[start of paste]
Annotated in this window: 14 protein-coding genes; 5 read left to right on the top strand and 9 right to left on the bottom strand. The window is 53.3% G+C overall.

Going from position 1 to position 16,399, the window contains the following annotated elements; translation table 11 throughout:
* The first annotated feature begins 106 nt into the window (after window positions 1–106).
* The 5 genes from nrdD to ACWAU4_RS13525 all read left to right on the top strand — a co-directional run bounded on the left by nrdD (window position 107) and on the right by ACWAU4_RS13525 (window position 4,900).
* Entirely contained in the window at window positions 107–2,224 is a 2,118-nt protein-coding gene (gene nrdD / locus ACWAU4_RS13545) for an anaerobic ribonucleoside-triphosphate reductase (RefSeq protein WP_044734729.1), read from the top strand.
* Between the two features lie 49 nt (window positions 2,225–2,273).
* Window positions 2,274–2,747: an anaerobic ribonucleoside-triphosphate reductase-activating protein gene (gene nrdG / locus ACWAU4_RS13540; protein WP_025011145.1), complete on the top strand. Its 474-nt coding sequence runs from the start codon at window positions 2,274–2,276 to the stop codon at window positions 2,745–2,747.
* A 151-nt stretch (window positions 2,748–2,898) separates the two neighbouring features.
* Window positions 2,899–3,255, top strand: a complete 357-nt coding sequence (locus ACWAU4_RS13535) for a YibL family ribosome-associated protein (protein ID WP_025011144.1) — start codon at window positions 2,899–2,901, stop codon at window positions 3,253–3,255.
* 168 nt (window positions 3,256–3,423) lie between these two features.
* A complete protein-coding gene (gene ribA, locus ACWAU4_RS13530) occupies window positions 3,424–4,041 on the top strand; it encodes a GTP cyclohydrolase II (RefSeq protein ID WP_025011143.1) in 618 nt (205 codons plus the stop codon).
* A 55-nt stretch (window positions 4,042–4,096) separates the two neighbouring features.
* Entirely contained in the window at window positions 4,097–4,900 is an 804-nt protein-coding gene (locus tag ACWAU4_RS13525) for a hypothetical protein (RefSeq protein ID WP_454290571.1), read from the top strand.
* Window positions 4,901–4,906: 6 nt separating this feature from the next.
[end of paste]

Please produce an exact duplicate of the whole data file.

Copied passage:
Annotated in this window: 14 protein-coding genes; 5 read left to right on the top strand and 9 right to left on the bottom strand. The window is 53.3% G+C overall.

Going from position 1 to position 16,399, the window contains the following annotated elements; translation table 11 throughout:
* The first annotated feature begins 106 nt into the window (after window positions 1–106).
* The 5 genes from nrdD to ACWAU4_RS13525 all read left to right on the top strand — a co-directional run bounded on the left by nrdD (window position 107) and on the right by ACWAU4_RS13525 (window position 4,900).
* Entirely contained in the window at window positions 107–2,224 is a 2,118-nt protein-coding gene (gene nrdD / locus ACWAU4_RS13545) for an anaerobic ribonucleoside-triphosphate reductase (RefSeq protein WP_044734729.1), read from the top strand.
* Between the two features lie 49 nt (window positions 2,225–2,273).
* Window positions 2,274–2,747: an anaerobic ribonucleoside-triphosphate reductase-activating protein gene (gene nrdG / locus ACWAU4_RS13540; protein WP_025011145.1), complete on the top strand. Its 474-nt coding sequence runs from the start codon at window positions 2,274–2,276 to the stop codon at window positions 2,745–2,747.
* A 151-nt stretch (window positions 2,748–2,898) separates the two neighbouring features.
* Window positions 2,899–3,255, top strand: a complete 357-nt coding sequence (locus ACWAU4_RS13535) for a YibL family ribosome-associated protein (protein ID WP_025011144.1) — start codon at window positions 2,899–2,901, stop codon at window positions 3,253–3,255.
* 168 nt (window positions 3,256–3,423) lie between these two features.
* A complete protein-coding gene (gene ribA, locus ACWAU4_RS13530) occupies window positions 3,424–4,041 on the top strand; it encodes a GTP cyclohydrolase II (RefSeq protein ID WP_025011143.1) in 618 nt (205 codons plus the stop codon).
* A 55-nt stretch (window positions 4,042–4,096) separates the two neighbouring features.
* Entirely contained in the window at window positions 4,097–4,900 is an 804-nt protein-coding gene (locus tag ACWAU4_RS13525) for a hypothetical protein (RefSeq protein ID WP_454290571.1), read from the top strand.
* Window positions 4,901–4,906: 6 nt separating this feature from the next.